North, South Korea plan further talks to improve ties after standoff

South Korean chief delegate Kim Ki-Woong shakes hands with his North Korean counterpart Hwang Chol during their meeting at the truce village of Panmunjom on November 26, 2015.

South Korean chief delegate Kim Ki-Woong shakes hands with his North Korean counterpart Hwang Chol during their meeting at the truce village of Panmunjom on November 26, 2015.


North and South Korea agreed to hold talks at the vice-minister level next month, after a meeting on Thursday aimed at further easing tensions following the end to an armed standoff in August.

The meeting of officials at the border truce village of Panmunjom came after the two sides signed an agreement in which Pyongyang expressed regret over landmine blasts near the border that wounded two South Korean soldiers.

Officials agreed to vice-minister-level talks on Dec. 11 at the industrial park in the North Korean city of Kaesong just a few kilometers on the northern side of the border run jointly by the two Koreas, a joint press statement said.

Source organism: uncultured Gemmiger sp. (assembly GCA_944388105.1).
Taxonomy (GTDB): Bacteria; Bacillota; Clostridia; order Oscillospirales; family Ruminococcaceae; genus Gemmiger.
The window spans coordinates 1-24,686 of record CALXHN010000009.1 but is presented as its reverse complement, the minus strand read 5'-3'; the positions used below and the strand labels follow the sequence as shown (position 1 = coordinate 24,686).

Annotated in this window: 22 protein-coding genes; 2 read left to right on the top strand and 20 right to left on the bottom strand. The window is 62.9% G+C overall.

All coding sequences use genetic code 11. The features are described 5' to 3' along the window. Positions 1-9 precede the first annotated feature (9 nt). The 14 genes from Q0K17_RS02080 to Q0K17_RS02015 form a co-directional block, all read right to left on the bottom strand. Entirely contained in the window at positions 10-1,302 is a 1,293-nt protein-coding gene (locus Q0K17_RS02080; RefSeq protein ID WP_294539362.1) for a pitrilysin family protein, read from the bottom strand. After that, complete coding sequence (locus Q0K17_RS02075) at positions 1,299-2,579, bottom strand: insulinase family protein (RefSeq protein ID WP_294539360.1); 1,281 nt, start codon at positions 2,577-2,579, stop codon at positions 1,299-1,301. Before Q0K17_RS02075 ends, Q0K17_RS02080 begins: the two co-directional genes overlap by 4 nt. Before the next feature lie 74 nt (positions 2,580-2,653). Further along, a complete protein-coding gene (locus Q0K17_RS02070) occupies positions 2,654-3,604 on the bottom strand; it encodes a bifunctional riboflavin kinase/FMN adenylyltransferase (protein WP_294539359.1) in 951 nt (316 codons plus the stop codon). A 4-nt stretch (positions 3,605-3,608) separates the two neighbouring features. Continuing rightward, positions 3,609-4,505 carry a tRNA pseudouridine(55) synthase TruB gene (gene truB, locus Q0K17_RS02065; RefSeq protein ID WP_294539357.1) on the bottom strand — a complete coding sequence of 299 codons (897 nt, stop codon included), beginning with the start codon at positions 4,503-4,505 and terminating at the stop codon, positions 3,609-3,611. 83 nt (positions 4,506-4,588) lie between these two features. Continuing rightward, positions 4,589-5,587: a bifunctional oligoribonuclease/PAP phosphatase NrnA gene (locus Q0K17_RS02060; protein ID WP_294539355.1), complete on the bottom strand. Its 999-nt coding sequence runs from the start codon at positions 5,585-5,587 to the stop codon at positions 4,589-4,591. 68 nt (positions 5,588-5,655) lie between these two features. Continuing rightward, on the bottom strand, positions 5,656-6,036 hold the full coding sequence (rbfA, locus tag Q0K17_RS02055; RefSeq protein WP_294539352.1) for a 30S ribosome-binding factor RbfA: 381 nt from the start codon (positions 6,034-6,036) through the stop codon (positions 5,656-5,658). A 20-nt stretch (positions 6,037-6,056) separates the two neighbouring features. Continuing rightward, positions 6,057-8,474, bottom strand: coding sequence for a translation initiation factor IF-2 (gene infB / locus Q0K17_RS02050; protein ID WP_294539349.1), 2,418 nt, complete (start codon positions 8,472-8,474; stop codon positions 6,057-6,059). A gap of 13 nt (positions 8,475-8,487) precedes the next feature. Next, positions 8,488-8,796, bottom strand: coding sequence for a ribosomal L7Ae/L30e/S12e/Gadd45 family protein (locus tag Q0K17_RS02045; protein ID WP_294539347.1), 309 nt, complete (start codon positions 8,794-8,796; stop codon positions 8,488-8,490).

The talks are a fresh attempt at dialogue between the rivals, which have all but cut off ties since 2010, when a South Korean navy ship was destroyed by a torpedo that Seoul said was fired from a North Korean submarine. Pyongyang denies any role.

The North also bombed a South Korean island later that year, blaming Seoul for provoking it by firing into its territorial waters during a military exercise.

“The agenda will be issues that will improve relations between the South and the North,” the statement issued after the talks said.

As part of the August agreement, the two sides held reunions last month of families separated during the 1950-53 Korean war. North and South Korea are technically still at war because the conflict ended in an armistice, not a peace treaty.

If dialogue makes progress, the North is expected to seek the resumption of cross-border tours from the South to its Mount Kumgang resort, a once-lucrative source of cash for the impoverished state that was suspended in 2008.

Seoul in turn is expected to try to get Pyongyang to agree to hold family reunions on a regular basis, a top humanitarian priority for the South, where there are more than 60,000 mostly elderly people who are looking for relatives in the North.


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